How to Manage Alcohol Cravings
Reaching a state of recovery after being actively addicted to alcohol is a major accomplishment. It is important to remember that remaining in recovery, however, is a life-long responsibility that requires a great deal of patience and focus. One of the most difficult challenges that many people face during recovery includes experiencing cravings for alcohol. Learning how to deal with these cravings is critical, as they can seemingly come out of nowhere and be triggered by factors as simple as being hungry, tired, or lonely.
This page will take a deeper dive into what alcohol cravings are, how to deal with alcohol cravings, and types of alcohol aftercare and treatment options are available for those ready to start their recovery journey or continue to maintain it.
What Are Alcohol Cravings?
Alcohol cravings are composed of several thoughts, physical sensations, and/or emotions that increase the urge or desire to want to drink, even if a person does not want to drink. This can result in individuals experiencing an internal battle between wanting to and not wanting to give in to cravings, which can be stressful and upsetting.
Craving themselves often develop as a result of one or more triggers. Some of the most common triggers that people experience while in recovery from alcohol addiction include:
- People, places, or things previously associated with their use.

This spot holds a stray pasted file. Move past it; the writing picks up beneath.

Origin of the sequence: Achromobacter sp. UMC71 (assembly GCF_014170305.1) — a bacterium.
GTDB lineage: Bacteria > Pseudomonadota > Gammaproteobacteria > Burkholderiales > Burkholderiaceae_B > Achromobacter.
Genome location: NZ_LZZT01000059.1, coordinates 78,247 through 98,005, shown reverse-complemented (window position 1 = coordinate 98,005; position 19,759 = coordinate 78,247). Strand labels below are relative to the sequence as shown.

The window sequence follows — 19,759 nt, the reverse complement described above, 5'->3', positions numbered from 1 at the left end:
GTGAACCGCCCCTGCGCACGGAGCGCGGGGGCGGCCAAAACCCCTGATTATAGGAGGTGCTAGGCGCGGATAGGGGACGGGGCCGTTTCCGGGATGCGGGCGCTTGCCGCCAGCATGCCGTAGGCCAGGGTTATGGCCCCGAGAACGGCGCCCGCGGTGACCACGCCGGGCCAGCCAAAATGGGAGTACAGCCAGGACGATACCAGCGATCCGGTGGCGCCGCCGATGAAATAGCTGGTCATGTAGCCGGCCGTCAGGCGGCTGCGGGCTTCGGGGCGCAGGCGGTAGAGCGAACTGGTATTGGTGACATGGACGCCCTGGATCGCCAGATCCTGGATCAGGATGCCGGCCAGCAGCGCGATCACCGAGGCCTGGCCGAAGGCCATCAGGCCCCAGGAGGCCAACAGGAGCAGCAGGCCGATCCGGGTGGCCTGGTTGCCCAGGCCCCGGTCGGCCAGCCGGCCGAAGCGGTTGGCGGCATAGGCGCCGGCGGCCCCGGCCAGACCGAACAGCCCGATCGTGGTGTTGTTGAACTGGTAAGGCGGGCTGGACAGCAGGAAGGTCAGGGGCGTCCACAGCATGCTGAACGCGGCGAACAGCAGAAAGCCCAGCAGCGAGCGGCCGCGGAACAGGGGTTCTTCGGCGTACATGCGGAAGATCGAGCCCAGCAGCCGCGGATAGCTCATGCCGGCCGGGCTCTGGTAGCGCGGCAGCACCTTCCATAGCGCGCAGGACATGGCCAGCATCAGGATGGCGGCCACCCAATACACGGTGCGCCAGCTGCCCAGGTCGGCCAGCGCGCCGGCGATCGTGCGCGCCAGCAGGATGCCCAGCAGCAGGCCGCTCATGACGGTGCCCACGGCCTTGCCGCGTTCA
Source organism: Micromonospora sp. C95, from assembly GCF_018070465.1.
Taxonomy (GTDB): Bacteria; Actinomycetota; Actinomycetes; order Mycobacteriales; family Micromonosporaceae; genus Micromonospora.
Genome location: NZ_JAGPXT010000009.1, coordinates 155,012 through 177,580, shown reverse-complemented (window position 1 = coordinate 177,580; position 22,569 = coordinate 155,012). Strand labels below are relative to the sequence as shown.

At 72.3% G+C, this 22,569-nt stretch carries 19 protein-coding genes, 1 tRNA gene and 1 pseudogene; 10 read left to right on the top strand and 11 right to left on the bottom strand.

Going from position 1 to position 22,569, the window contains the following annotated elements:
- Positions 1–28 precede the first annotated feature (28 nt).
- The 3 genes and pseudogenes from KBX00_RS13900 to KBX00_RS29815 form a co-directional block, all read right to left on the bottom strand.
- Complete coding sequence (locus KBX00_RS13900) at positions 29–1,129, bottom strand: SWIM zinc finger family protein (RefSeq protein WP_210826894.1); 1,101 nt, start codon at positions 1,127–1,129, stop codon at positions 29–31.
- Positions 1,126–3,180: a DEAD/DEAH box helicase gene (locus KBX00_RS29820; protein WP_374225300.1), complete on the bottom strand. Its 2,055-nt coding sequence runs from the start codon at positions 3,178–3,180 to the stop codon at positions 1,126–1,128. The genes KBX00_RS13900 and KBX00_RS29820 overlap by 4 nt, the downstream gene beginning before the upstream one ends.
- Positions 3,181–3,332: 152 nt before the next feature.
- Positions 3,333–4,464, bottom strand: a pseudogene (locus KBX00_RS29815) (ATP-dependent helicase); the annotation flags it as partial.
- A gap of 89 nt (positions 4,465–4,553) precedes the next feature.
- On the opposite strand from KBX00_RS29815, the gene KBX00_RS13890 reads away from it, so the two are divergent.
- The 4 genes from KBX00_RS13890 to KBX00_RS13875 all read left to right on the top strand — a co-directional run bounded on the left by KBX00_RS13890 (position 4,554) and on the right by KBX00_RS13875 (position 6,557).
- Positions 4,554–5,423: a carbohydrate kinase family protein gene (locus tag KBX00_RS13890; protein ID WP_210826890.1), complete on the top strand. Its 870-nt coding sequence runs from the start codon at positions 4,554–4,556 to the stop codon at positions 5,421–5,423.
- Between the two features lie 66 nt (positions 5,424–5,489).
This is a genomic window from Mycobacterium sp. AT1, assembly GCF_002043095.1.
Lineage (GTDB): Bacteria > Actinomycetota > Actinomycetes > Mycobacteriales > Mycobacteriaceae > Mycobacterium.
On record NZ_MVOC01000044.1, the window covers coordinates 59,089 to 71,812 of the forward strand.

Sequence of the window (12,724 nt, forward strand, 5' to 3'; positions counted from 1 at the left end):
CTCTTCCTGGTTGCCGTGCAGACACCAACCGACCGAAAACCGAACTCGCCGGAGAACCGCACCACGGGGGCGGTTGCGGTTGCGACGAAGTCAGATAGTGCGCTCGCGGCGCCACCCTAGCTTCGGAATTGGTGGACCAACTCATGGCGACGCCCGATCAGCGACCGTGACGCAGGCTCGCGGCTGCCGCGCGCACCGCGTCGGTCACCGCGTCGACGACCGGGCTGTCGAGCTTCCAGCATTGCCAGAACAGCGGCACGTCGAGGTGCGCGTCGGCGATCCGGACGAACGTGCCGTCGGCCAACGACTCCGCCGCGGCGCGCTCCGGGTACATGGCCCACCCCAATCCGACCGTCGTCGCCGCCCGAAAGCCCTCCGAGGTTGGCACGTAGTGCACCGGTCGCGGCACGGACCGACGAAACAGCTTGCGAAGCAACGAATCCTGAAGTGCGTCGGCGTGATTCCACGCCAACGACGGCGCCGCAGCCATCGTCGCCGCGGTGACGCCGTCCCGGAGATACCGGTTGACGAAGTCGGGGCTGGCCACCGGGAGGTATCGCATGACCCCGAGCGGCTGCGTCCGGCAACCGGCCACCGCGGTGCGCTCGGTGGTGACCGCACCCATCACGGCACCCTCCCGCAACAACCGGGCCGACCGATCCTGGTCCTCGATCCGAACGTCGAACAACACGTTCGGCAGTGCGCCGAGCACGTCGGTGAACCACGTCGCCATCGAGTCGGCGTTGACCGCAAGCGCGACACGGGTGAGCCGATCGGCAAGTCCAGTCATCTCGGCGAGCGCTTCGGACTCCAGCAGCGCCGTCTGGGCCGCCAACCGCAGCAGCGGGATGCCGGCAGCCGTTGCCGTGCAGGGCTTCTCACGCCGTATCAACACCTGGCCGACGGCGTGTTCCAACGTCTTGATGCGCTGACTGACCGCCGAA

- Increased levels of stress.
- Negative emotions.
- Physical pain.
- Social gatherings.
Cravings are response patterns that can be induced by these and other triggers. Although sometimes cravings may appear to simply come out of nowhere, they are usually the result of a situation, feeling, or memory that one has about former alcohol use. They can be visceral in nature, meaning that a person may actually experience the reinforcing effects that they used to receive from drinking alcohol, causing them to forget the negative issues that resulted from such use.
How Long Do Alcohol Cravings Last?
There is no fixed rule as to how long alcohol cravings will last. For some, they pass quickly, while for others, it takes a longer for them to resolve. Much of this is dependent on factors specific to the individual, such as how severe their alcohol use disorder was and how long it has been since they have engaged in drinking. Therefore, the most important thing a person in recovery can do to curb alcohol cravings when they strike is be prepared to utilize positive coping skills, such as distracting themselves, reaching out to a loved one, leaving triggering environments, and more.
Medication for Alcohol Addiction
Medications for alcohol addiction can help curb cravings by affecting the actual physical process associated with the craving and then eliminating the strength of it in the person. There are numerous medications that have been used to address alcohol cravings.
Some of the major medications are outlined below.
- ReVia (naltrexone) is a drug that was originally designed to address cravings for opiates but has been shown to be effective in addressing cravings for alcohol.